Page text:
Economies revolve around and are determined by “anchors”: stores of value that assume pivotal roles and lend character to transactions and economic players alike. Well into the 19 century, tangible assets such as real estate and commodities constituted the bulk of the exchanges that occurred in marketplaces, both national and global. People bought and sold land, buildings, minerals, edibles, and capital goods. These were regarded not merely as means of production but also as forms of wealth.
Inevitably, human society organized itself to facilitate such exchanges. The legal and political systems sought to support, encourage, and catalyze transactions by enhancing and enforcing property rights, by providing public goods, and by rectifying market failures.
Later on and well into the 1980s, symbolic representations of ownership of real goods and property (e.g, shares, commercial paper, collateralized bonds, forward contracts) were all the rage. By the end of this period, these surpassed the size of markets in underlying assets. Thus, the daily turnover in stocks, bonds, and currencies dwarfed the annual value added in all industries combined.
Again, Mankind adapted to this new environment. Technology catered to the needs of traders and speculators, businessmen and middlemen. Advances in telecommunications and transportation followed inexorably. The concept of intellectual property rights was introduced. A financial infrastructure emerged, replete with highly specialized institutions (e.g., central banks) and businesses (for instance, investment banks, jobbers, and private equity funds).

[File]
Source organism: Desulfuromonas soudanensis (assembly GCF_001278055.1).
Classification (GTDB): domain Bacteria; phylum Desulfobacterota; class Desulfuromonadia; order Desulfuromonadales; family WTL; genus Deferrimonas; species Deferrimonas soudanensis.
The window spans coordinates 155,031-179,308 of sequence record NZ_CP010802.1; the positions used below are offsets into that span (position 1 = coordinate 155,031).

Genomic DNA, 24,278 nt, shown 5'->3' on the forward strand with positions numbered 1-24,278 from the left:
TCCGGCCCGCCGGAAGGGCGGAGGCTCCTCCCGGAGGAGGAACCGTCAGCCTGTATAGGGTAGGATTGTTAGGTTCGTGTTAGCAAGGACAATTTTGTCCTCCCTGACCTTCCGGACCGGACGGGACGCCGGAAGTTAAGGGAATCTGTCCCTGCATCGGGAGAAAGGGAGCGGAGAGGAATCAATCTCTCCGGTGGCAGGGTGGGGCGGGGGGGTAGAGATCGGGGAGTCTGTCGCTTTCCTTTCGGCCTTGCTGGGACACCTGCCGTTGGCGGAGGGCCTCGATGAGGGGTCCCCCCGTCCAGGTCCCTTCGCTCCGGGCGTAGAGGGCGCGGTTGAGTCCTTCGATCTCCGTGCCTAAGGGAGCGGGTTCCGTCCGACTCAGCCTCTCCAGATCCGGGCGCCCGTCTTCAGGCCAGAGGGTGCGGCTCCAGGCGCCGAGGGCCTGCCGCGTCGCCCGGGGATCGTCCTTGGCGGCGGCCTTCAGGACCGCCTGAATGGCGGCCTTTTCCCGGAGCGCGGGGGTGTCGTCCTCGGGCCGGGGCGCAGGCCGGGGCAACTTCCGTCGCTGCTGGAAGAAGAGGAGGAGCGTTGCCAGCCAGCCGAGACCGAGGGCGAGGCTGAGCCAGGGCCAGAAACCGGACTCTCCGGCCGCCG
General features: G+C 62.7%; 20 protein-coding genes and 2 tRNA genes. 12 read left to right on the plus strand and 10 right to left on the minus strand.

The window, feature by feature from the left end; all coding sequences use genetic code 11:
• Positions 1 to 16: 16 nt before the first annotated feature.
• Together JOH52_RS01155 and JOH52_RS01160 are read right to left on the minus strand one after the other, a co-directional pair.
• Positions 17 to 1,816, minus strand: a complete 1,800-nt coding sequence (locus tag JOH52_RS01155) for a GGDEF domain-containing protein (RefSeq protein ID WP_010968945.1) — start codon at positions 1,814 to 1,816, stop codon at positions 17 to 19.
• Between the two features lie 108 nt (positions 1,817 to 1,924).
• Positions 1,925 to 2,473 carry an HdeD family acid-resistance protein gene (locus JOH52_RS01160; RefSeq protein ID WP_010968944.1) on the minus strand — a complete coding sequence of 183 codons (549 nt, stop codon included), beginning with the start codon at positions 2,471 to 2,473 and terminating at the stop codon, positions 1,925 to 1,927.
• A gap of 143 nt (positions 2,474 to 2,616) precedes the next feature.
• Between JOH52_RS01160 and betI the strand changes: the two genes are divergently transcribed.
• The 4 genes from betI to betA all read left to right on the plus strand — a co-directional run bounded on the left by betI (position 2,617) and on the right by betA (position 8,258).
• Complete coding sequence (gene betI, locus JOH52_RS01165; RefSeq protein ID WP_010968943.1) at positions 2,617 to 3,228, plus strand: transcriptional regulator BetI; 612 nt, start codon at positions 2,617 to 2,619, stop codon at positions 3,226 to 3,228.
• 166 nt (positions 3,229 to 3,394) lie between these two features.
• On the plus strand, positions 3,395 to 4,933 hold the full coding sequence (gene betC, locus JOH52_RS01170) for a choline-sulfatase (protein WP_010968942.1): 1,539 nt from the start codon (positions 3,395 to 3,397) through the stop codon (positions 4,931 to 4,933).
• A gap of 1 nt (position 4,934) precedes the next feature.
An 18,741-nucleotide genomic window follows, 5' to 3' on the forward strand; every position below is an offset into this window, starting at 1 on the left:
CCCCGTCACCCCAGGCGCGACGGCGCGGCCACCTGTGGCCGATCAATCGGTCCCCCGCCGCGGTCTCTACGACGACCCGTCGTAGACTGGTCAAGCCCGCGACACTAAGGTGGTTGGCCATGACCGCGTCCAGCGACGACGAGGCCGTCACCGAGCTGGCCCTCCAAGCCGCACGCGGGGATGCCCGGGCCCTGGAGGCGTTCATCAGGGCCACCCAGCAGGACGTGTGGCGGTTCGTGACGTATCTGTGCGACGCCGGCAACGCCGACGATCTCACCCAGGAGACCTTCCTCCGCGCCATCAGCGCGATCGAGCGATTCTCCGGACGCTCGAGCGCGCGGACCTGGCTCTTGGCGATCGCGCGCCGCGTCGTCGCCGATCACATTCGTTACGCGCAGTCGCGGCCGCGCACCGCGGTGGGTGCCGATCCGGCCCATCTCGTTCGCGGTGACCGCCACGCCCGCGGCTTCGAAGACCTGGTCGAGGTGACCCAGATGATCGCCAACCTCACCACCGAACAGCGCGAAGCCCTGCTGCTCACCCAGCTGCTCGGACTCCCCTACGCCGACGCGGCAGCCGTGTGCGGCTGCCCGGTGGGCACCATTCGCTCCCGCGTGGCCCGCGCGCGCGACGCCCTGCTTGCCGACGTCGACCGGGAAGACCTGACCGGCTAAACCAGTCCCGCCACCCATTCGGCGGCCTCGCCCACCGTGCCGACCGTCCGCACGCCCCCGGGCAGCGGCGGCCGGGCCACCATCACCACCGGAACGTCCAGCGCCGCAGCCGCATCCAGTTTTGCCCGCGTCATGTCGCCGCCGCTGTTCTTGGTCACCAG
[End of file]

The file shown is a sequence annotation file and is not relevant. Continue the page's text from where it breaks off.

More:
We are in the throes of a third wave. Instead of buying and selling assets one way (as tangibles) or the other (as symbols) – we increasingly trade in expectations (in other words, we transfer risks). The markets in derivatives (options, futures, indices, swaps, collateralized instruments, and so on) are flourishing.
Society is never far behind. Even the most conservative economic structures and institutions now strive to manage expectations. Thus, for example, rather than tackle inflation directly, central banks currently seek to subdue it by issuing inflation targets (in other words, they aim to influence public expectations regarding future inflation).
The more abstract the item traded, the less cumbersome it is and the more frictionless the exchanges in which it is swapped. The smooth transmission of information gives rise to both positive and negative outcomes: more efficient markets, on the one hand – and contagion on the other hand; less volatility on the one hand – and swifter reactions to bad news on the other hand (hence the need for market breakers); the immediate incorporation of new data in prices on the one hand – and asset bubbles on the other hand.
Hitherto, even the most arcane and abstract contract traded was somehow attached to and derived from an underlying tangible asset, no matter how remotely. But this linkage may soon be dispensed with. The future may witness the bartering of agreements that have nothing to do with real world objects or values.
In days to come, traders and speculators will be able to generate on the fly their own, custom-made, one-time, investment vehicles for each and every specific transaction. They will do so by combining “off-the-shelf”, publicly traded components. Gains and losses will be determined by arbitrary rules or by reference to extraneous events. Real estate, commodities, and capital goods will revert to their original forms and functions: bare necessities to be utilized and consumed, not speculated on.
Filed under: World in Conflict and Transition | Tagged: banks, bonds, business, capital, competition, credit, currency, deflation, derivatives, EBRD, FDI, finance, government, IFC, IMF, inflation, International Monetary Fund, investment, labor, macroeconomics, markets, microeconomics, money, pensions, private sector, privatization, public sector, savings, shares, stock exchange, taxation, trade unions, transition, unemployment, World Bank |